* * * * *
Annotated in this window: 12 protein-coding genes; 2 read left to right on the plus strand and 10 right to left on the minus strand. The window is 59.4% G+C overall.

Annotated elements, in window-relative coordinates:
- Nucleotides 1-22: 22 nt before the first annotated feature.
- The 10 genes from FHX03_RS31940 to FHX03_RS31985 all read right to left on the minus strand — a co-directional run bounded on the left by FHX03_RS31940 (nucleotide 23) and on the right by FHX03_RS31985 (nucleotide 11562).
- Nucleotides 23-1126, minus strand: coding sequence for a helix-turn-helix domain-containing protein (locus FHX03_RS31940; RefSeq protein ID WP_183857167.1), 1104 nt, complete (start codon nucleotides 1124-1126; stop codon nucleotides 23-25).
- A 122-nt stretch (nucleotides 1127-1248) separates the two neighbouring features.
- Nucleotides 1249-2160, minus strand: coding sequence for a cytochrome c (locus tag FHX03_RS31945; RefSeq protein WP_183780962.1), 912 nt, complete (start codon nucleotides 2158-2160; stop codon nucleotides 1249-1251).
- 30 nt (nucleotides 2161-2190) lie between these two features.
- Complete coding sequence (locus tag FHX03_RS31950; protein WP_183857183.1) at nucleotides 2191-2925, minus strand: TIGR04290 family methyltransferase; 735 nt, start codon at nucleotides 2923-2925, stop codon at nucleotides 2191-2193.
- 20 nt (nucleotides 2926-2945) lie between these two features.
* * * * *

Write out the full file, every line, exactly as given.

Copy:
Annotated in this window: 12 protein-coding genes; 2 read left to right on the plus strand and 10 right to left on the minus strand. The window is 59.4% G+C overall.

Annotated elements, in window-relative coordinates:
- Nucleotides 1-22: 22 nt before the first annotated feature.
- The 10 genes from FHX03_RS31940 to FHX03_RS31985 all read right to left on the minus strand — a co-directional run bounded on the left by FHX03_RS31940 (nucleotide 23) and on the right by FHX03_RS31985 (nucleotide 11562).
- Nucleotides 23-1126, minus strand: coding sequence for a helix-turn-helix domain-containing protein (locus FHX03_RS31940; RefSeq protein ID WP_183857167.1), 1104 nt, complete (start codon nucleotides 1124-1126; stop codon nucleotides 23-25).
- A 122-nt stretch (nucleotides 1127-1248) separates the two neighbouring features.
- Nucleotides 1249-2160, minus strand: coding sequence for a cytochrome c (locus tag FHX03_RS31945; RefSeq protein WP_183780962.1), 912 nt, complete (start codon nucleotides 2158-2160; stop codon nucleotides 1249-1251).
- 30 nt (nucleotides 2161-2190) lie between these two features.
- Complete coding sequence (locus tag FHX03_RS31950; protein WP_183857183.1) at nucleotides 2191-2925, minus strand: TIGR04290 family methyltransferase; 735 nt, start codon at nucleotides 2923-2925, stop codon at nucleotides 2191-2193.
- 20 nt (nucleotides 2926-2945) lie between these two features.